Who killed Matt Maeson? Maybe the devil, who haunted his parents, two reformed teenage outlaws who played in religious heavy-metal bands and wouldn’t let him listen to rock on the radio. Or maybe it was the volatile spirit that brought Matt to prison the first three hundred times. He played shows with his mom and dad, proprietors of a prison ministry since he was young. The family lived on the Chesapeake Bay in Virginia, and worked wherever the faithful wouldn’t feel like they belonged. They drove south to Florida and west to Montana, rumbling through maximum-security lockups with fire and benediction, drums and guitars. Matt spent years on the road to prisons and biker rallies: he played songs about salvation in front of strippers and Hell’s Angels at Sturgis, one of the biggest motorcycle rallies in the world.
Restlessness ran in the family, and it never went away. The men in Matt’s life—his dad and uncle—were most comfortable in the margins, whether that meant in glory or disgrace. They were all fighting an inner rebelliousness, against their own darker instincts as well as against a Southern community preaching that long hair brought men closer to hell. By the time he was playing with his parents, Matt had already gotten into drugs, and then into trouble—and then into drugs again, to pay off the trouble. For a year, he worked construction for twelve hours a day, doing community service on his one day off. “I was mad all the time,” he said. “People in my life were condemning me, and not with compassion. Not this is wrong, and we love you. It was this is wrong, and don’t ever come back.”
But he came back—unevenly, in front of standing ovations in prison yards, traveling across the country with a notebook and a guitar. He posted his first songs online at the nexus of 2015 and 2016, and the phone started ringing the next day. There’s a rare directness to Matt’s music: he sings like the dead singer-songwriters, full of troubled and tensile grace. His sound is spare and rich and restless. Vines of guitar weave around his voice; half-remembered melodies drift overhead like ghosts. “Tribulation” is a love song about when love feels impossible. “Cringe,” his debut single, feels like canon, as profound and arresting as Jeff Buckley or King Krule; it’s got the stark, urgent intimacy of a spotlight trained on a pair of sinners in the dark.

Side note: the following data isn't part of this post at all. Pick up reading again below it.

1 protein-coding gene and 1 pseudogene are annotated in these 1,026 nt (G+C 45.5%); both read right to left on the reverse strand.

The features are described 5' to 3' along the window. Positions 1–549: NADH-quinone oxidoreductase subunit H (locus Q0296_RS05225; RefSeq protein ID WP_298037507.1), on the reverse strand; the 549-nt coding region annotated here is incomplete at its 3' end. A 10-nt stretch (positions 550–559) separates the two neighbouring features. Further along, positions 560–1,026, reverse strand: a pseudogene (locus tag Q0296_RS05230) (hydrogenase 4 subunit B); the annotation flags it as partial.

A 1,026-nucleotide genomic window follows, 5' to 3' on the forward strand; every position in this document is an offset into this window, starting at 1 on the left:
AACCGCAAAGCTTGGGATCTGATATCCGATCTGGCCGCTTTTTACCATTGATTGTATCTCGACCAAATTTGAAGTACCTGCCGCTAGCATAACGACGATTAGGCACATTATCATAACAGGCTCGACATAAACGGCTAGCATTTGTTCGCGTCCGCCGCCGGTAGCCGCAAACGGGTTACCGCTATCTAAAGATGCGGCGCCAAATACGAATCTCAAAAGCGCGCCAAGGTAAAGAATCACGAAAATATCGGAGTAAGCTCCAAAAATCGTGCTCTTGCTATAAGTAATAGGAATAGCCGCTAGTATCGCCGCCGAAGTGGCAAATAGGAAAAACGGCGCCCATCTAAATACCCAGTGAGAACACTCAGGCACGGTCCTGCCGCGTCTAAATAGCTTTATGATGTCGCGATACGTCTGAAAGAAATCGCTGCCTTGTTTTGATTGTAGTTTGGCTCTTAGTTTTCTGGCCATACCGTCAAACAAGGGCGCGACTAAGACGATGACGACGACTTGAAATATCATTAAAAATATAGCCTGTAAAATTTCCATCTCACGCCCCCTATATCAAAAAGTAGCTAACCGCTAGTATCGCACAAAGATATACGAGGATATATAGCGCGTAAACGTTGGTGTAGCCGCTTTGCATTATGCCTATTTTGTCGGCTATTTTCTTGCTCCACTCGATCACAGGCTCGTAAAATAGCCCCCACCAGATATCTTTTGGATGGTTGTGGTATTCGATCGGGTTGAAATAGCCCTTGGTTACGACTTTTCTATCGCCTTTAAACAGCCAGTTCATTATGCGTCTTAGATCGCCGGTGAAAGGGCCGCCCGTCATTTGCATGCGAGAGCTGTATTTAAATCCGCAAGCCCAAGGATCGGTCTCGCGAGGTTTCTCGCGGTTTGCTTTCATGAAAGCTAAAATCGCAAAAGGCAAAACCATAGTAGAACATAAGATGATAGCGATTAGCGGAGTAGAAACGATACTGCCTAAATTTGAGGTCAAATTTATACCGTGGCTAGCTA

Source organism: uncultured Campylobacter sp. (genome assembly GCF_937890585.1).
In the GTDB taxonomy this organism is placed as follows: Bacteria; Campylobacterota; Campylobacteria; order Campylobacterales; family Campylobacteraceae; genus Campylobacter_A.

Since its release in March 2017, Who Killed Matt Maeson has racked up over 30 million Spotify streams. (“Cringe” continues to post over a million streams monthly.) Matt went on tour following the EP release, paired up with Vallis Alps in the spring and Jaymes Young in the summer: between those tours, he played shows in Europe and opened for Weezer at SXSW. For the first time, he watched crowds of people sing his songs back to him. It took until November to realize what the year had really been like—a blur of mutual recognition between the audience and him. But he had been keeping a record all along, it turned out, writing the songs that appear on his new EP The Hearse, out on April 27th. “Hallucinogenics,” the lead single, out March 30th—the desperate, elegant song that always turned the crowd rapt—came out of a ragged night in Seattle at the end of the Vallis Alps tour. It builds to a full-body peak, as Matt confesses: he’s the wayward man, he sings, with bloodshot eyes and shaky hands.
On The Hearse, as with all of Matt’s music, the saint and the delinquent wear the same face. If Who Killed Matt Maeson was a way of asking what needed to be left behind from a punishing adolescence, then The Hearse deals with the question of what Matt took with him: the instinct for self-destruction, the sense that he might not ever be free. Focusing his sound, amplifying it into new, commanding dimensions, the EP comes out as he heads to Lollapalooza and Bonnaroo, and opens for Bishop Briggs—the stages getting bigger, the prodigal soul unchanged.